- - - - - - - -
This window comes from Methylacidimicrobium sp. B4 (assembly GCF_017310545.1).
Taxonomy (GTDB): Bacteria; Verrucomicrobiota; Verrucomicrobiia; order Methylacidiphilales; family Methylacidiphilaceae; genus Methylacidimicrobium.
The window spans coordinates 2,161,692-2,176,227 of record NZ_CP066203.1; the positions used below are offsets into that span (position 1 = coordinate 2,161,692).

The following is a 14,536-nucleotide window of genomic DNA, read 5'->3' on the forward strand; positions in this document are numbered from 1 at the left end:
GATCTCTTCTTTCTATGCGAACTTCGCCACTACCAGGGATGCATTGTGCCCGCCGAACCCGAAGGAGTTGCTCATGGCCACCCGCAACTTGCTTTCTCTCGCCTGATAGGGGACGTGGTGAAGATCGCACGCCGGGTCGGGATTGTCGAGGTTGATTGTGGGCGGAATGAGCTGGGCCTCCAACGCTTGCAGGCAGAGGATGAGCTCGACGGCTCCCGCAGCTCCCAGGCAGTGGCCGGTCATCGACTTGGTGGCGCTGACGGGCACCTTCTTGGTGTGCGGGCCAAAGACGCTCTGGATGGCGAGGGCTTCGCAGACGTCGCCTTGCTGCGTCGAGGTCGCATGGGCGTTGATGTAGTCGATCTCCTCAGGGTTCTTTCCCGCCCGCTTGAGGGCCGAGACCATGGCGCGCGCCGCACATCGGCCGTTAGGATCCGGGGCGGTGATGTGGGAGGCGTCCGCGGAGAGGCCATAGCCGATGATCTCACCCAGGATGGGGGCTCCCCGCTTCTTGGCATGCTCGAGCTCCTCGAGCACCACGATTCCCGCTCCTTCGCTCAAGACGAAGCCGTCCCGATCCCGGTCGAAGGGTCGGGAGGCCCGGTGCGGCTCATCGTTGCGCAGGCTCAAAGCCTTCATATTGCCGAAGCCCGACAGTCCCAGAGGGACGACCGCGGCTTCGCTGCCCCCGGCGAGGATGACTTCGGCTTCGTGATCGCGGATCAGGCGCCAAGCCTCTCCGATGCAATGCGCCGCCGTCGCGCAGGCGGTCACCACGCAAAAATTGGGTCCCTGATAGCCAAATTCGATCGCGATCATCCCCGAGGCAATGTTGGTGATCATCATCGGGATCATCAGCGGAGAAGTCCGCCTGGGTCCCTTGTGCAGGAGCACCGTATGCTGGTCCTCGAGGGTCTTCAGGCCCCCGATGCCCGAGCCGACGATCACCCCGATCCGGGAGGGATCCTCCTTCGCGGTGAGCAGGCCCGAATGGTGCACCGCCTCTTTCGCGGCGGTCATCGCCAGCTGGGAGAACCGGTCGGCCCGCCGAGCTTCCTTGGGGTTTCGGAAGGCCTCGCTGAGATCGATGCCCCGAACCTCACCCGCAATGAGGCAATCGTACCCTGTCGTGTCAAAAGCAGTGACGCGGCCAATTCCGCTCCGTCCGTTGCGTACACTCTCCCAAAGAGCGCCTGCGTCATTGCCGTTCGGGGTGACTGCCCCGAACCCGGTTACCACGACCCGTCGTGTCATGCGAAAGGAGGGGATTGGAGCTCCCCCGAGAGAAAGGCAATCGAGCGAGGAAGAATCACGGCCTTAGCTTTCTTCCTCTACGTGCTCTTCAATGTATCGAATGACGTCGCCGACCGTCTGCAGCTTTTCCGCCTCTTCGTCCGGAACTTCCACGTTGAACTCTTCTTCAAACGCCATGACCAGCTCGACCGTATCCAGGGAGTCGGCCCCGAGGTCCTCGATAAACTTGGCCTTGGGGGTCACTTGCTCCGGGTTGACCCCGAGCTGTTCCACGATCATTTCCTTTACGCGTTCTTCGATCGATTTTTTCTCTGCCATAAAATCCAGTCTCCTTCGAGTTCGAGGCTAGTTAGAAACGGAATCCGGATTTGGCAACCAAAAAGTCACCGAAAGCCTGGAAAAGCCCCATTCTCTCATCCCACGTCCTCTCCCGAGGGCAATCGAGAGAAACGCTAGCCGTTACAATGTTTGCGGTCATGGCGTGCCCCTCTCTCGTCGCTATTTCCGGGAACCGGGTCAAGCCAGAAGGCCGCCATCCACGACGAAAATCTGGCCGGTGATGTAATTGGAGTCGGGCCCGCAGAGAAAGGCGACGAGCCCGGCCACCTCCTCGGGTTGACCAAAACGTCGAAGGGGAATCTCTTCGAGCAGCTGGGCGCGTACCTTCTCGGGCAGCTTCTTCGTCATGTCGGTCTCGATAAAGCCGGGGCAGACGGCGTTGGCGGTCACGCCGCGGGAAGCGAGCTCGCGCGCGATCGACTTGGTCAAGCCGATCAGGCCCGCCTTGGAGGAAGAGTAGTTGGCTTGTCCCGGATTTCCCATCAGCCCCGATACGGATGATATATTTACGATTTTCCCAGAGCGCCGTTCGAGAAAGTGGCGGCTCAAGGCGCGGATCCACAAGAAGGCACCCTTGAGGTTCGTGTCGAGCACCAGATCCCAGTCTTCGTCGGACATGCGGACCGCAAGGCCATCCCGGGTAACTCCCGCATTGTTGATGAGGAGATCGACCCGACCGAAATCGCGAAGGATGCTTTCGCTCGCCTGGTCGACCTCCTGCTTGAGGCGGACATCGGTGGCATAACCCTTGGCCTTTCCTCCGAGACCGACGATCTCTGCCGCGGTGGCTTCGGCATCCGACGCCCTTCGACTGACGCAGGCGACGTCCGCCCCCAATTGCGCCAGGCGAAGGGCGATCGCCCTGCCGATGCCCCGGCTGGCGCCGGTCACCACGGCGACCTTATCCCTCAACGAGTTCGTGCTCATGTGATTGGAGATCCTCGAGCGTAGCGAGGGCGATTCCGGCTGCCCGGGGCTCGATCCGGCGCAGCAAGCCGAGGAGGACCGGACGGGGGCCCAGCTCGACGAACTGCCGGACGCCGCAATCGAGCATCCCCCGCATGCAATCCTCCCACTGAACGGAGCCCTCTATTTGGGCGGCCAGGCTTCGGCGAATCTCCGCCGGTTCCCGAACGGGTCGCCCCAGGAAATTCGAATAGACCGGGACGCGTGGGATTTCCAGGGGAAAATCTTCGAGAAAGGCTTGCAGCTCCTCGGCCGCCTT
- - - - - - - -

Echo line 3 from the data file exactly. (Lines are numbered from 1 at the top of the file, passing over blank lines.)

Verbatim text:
The window spans coordinates 2,161,692-2,176,227 of record NZ_CP066203.1; the positions used below are offsets into that span (position 1 = coordinate 2,161,692).